BOXCAR BERTHA

(1972)
With Barbara Hershey, David Carradine, Barry Primus, Bernie Casey, John Carradine
Directed by Martin Scorsese
Reviewed by JB

      BOXCAR BERTHA, made at American International for producer Roger Corman, was Martin Scorsese's first Hollywood film, and he threw himself into it with the kind of energy you would expect from a young man fresh out of film school.  Given $600,000 and a script based on a book about the exploits of a famous whore/outlaw and her labor leader boyfriend in the 1930s, Scorsese created a decent enough film based on the constraints Corman placed on him (must have nudity, must have violence).  It doesn't exactly scream "Scorsese" in every frame, but the script contains elements that coincided with the director's concerns of religious life versus life on the streets, especially in the final act.  For movie fans, BOXCAR BERTHA's dialogue does include a few quotes from classic films of the past like THE GRAPES OF WRATH and THE WIZARD OF OZ.

     The film, reminiscent of BONNIE AND CLYDE, looks good and has several above-average performances, especially from character actor Barry Primus and future "blaxploitation" star Bernie Casey as members of Bertha's gang. However, David Carradine as the labor leader is sometimes stiff and awkward, and is certainly out-acted by his father John, who plays the Bible-quoting head of the railroad that is the frequent target of Bertha and company's hijacks.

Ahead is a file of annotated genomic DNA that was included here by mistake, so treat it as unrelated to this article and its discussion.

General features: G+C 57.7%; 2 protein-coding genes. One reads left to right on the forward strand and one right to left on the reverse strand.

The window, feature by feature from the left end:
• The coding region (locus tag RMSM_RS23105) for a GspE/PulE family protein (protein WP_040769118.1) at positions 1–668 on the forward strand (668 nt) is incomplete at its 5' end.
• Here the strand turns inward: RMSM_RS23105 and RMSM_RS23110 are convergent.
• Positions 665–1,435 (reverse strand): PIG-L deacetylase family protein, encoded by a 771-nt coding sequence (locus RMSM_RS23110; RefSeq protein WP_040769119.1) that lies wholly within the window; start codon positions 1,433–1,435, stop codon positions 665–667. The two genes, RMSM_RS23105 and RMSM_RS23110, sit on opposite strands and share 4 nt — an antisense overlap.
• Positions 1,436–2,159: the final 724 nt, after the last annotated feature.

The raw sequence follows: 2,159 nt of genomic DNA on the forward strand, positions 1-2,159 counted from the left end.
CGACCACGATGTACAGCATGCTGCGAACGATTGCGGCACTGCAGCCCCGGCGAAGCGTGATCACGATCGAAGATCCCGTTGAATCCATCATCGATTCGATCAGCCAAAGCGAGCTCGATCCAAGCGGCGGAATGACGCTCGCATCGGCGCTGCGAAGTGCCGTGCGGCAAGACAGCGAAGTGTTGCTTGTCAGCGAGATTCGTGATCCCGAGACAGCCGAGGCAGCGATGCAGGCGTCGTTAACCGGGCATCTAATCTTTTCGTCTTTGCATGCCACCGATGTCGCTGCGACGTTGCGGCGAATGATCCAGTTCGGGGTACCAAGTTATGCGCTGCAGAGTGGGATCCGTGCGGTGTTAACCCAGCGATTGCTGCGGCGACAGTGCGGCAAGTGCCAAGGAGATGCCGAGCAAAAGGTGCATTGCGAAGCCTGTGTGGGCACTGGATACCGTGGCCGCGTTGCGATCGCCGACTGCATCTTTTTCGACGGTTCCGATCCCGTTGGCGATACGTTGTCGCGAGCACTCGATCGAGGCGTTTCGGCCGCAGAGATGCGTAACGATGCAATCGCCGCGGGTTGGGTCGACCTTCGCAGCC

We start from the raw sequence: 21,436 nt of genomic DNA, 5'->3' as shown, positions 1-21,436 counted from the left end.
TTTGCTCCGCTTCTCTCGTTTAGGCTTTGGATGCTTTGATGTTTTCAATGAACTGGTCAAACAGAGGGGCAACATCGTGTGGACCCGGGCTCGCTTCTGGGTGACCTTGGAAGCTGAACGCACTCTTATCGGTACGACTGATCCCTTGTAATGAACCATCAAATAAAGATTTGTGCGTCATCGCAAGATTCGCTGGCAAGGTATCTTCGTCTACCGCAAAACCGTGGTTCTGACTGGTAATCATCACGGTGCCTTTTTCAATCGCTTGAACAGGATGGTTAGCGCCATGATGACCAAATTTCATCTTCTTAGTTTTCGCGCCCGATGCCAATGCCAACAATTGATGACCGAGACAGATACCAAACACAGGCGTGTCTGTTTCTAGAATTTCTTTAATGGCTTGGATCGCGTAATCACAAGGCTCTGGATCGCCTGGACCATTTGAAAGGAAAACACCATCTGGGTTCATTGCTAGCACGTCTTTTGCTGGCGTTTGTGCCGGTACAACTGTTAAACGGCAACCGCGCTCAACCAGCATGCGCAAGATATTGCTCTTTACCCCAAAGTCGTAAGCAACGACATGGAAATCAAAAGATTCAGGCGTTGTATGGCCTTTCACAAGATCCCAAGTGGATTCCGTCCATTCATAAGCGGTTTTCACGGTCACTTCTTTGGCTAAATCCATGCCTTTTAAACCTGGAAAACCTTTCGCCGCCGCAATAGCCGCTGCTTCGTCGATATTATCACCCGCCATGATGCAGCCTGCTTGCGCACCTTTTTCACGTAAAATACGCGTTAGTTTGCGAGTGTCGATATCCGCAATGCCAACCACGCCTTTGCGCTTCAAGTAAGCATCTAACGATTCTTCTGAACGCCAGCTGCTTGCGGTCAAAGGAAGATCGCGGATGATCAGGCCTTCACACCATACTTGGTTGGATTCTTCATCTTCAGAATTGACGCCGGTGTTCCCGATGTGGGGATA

As will often be the case with Scorsese characters, we have to ask the question "Why should we care?", a question this film cannot not answer.  Barbara Hershey may be lovely to behold as the title character, but Bertha is a blank.  We never know why she does what she does or what she is thinking at any moment.  Typical of exploitation films, Hershey is displayed in the nude several times during the film to help gloss over such concerns as character motivation.

      The general consensus is that BOXCAR BERTHA is neither a classic nor an embarrassment.  Director and Scorsese mentor John Cassavetes had a different view.  Upon being show the film by an excited Scorsese, he told the director "You spent a year of your life making sh*t." and suggested Scorsese follow with something he really wanted to do.  The result was MEAN STREETS, the first classic Martin Scorsese film.

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IS THAT WHO I THINK IT IS?:

Martin Scorsese occasionally appears in his own movies, sometimes in Hitchcock-like cameos but more often playing characters.  In BOXCAR BERTHA, he appears late in the film as a john who pays the prostitute Bertha an extra fifteen bucks to stay the night.